We are delighted to tell you that our new website has gone live this week. We have improved the way we present information to the world so that we can offer our readers, the possibility to provide, use and respond to information from Latin America and the Caribbean.
You can see the new site here at our usual web address (LAB website). In tribute to this new departure for LAB, and in the 35th year of our existence, we invited Professor Jenny Pearce, distinguished Latin America expert, a prolific LAB author and LAB full-time staff member from 1979 to 1990, to look back on LAB’s work. Read more.
The changes are not just cosmetic (though we hope you will also like the new look). Take a look at how articles are organised (see here). You can rapidly filter all LAB’s previously posted material by region, country and theme. Suppose, for instance, you are interested in mining conflicts in Peru. A couple of clicks at the head of the News page (see here) brings you the list of related articles.
We have also taken into account that users not only use social networks to stay abreast of new information but also different devices such as mobiles and tablets. The new site has been designed with this in mind to ensure that information is always clearly presented and accessible.
Many of the social movements in the region have their own websites, blogs, Facebook or Twitter feeds and we hope they will follow LAB, disseminate our material and use our website to bring their struggles to the attention of a wider audience in other countries of the region as well as those elsewhere in the world interested in Latin America and the Caribbean.
Our new website is much more interactive as a result, making it easier for you to send us your news, tell us about your activities and help us to spread the word. This will enable us to reflect views from the region more consistently.
Read for example how the Achuar people in PERU have successfully defended their traditional land against a foreign-owned mining giant. Read more.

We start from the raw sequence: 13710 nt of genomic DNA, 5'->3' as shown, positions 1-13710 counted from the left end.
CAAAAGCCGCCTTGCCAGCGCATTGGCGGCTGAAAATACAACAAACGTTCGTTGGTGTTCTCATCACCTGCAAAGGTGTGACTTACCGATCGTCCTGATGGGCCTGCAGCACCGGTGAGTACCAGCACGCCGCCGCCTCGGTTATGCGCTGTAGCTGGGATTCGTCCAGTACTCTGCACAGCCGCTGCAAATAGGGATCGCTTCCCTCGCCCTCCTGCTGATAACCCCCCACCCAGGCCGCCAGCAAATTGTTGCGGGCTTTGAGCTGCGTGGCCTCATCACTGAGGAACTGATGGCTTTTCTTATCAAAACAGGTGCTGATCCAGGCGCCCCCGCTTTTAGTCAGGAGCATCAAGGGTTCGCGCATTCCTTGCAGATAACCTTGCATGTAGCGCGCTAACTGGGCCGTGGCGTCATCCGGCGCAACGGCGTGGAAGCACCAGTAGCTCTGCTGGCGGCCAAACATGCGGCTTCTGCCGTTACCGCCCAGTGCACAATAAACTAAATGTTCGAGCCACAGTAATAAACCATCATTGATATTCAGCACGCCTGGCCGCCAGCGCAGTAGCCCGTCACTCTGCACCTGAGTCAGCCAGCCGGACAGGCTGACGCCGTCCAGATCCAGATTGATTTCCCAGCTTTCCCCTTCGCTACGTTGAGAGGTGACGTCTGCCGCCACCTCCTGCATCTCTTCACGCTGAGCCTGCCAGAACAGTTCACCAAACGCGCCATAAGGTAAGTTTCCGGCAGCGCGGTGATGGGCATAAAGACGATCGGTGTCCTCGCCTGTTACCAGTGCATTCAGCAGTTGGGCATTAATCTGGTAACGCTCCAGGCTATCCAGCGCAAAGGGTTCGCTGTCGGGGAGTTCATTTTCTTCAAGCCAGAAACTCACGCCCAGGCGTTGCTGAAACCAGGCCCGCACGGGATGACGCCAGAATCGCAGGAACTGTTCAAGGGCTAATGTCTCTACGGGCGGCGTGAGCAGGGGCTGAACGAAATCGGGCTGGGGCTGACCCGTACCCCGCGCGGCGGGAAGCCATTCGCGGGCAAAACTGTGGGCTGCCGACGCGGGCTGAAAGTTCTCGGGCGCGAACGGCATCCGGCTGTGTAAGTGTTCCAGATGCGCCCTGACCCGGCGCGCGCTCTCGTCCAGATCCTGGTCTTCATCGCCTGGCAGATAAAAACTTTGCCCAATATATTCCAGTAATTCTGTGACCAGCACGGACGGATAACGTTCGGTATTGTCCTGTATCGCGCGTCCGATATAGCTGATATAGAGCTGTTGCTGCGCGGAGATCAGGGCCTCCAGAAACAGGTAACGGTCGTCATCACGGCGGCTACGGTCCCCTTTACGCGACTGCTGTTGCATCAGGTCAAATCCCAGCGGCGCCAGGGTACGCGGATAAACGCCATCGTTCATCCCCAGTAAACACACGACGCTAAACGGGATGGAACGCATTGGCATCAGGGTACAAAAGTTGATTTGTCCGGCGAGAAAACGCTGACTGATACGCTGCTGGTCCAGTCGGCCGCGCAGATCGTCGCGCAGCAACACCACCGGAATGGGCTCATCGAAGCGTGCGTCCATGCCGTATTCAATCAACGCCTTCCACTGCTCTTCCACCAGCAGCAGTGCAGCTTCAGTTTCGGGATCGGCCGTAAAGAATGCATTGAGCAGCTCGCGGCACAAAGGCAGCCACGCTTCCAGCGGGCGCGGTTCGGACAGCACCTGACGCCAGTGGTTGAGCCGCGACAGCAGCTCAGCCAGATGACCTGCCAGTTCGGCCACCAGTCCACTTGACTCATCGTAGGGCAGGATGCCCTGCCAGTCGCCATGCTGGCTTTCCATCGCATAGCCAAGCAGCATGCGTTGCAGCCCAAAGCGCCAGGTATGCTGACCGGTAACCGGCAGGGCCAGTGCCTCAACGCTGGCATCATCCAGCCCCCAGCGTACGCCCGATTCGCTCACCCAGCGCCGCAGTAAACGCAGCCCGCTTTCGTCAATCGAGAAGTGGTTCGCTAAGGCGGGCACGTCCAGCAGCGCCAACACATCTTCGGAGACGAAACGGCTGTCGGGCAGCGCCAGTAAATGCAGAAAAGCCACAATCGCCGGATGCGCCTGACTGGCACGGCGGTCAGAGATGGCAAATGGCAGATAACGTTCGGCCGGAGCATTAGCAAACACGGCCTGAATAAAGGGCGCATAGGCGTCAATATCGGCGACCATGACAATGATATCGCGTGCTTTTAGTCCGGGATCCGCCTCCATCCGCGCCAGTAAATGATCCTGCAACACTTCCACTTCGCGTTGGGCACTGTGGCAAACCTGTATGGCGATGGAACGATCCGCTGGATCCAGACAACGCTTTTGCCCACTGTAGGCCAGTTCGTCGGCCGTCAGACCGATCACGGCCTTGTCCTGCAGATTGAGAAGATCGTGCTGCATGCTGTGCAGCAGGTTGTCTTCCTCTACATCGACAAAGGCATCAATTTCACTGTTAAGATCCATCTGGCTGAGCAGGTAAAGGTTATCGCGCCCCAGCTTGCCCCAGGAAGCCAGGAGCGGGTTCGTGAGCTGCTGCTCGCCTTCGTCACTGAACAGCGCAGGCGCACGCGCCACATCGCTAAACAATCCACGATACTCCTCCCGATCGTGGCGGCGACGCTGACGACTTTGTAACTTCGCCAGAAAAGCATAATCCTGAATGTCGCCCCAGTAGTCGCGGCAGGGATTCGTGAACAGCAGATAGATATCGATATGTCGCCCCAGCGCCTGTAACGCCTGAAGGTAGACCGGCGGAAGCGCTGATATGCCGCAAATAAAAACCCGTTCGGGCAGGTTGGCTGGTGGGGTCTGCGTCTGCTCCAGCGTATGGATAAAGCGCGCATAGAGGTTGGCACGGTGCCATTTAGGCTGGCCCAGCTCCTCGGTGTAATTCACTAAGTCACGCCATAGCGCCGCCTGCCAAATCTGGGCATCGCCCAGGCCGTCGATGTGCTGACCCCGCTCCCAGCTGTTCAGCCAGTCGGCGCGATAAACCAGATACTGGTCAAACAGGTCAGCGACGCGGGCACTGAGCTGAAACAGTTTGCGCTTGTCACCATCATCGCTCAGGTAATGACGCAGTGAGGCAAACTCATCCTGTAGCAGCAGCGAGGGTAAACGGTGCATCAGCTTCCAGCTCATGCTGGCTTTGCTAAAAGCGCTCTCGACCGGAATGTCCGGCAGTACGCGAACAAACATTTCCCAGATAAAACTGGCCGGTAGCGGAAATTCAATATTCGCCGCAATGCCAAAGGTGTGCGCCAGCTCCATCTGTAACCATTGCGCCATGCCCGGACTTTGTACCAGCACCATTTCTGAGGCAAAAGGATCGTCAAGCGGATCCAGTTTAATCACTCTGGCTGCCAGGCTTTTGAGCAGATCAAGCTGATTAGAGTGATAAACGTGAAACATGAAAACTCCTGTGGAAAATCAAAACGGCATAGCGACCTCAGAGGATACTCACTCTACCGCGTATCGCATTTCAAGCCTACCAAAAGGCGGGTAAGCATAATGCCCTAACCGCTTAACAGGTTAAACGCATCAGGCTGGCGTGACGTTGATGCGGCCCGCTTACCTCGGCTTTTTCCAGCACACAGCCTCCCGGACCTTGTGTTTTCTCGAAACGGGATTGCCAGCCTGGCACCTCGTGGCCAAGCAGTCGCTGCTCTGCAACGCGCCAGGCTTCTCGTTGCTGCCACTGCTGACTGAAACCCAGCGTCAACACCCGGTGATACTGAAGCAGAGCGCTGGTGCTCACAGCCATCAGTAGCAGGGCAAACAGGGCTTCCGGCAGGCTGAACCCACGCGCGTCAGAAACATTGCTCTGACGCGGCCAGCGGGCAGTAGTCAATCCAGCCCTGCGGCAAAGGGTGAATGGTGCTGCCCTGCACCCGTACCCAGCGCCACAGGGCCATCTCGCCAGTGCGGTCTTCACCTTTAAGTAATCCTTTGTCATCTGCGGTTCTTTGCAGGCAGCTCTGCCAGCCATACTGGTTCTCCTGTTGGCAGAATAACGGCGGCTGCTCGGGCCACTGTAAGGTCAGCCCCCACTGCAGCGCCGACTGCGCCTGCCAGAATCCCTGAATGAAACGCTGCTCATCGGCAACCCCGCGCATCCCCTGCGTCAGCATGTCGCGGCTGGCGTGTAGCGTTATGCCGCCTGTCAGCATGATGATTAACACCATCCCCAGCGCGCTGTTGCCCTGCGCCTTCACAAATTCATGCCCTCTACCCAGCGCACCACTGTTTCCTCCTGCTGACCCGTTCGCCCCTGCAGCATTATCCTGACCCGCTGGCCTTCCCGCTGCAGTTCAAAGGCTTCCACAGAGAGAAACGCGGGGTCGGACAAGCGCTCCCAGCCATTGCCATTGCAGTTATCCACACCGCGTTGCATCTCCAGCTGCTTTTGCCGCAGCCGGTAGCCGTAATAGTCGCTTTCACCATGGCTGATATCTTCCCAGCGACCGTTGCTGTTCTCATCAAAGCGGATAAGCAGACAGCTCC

In ARGENTINA, an important recent court case set a precedent in the region for claims against transnational companies over their use of chemical sprays in large-scale agriculture. Read more.
LAB also follows closely the attempts by Latin American trade unions and other grass-root organizations to improve conditions in agriculture and daily life. Read for example the efforts being made within the banana industry in GUATEMALA. Read more.
We continue to offer analysis from LAB writers and other experts of the latest significant political developments in the region, as in this article on the recent resumption of talks between the FARC guerrillas and the government in COLOMBIA. Read more. The International Crisis Group has issued a new report on the talks. Read more. Also, the author of a new book about the country takes a hard look at the relationship between peace talks and narcotráfico. Read more.
We will soon invite ‘Partners’ —NGOs, trade unions, women’s and student organisations, campaigners and local pressure groups in the region— to send us their details (complete a profile on the Partners page of our website), news, reports, interviews, photographs, videos and comments on issues and debates. The Partners page (see here) is still being developed and expanded to collect and display the new material and we will keep you updated on its progress.
We are also gradually developing an e-Library (see here) of useful web-links, reports and other material. And, of course, LAB’s own publications will continue to be listed (see here). We are exploring ways of moving to e-book publication, both for LAB’s back-catalogue and for future books and Special Reports. We hope to publish our first Special Report, on the Brazilian Truth Commission, before the end of 2012.
Meanwhile, we will continue to provide focus and analysis in our regular newsletters, and it will be much easier to find and read past newsletters (see here).
If you have any comments on the new site or come across any difficulties please help us to improve it by sending an email to firstname.lastname@example.org. And let us know what you think!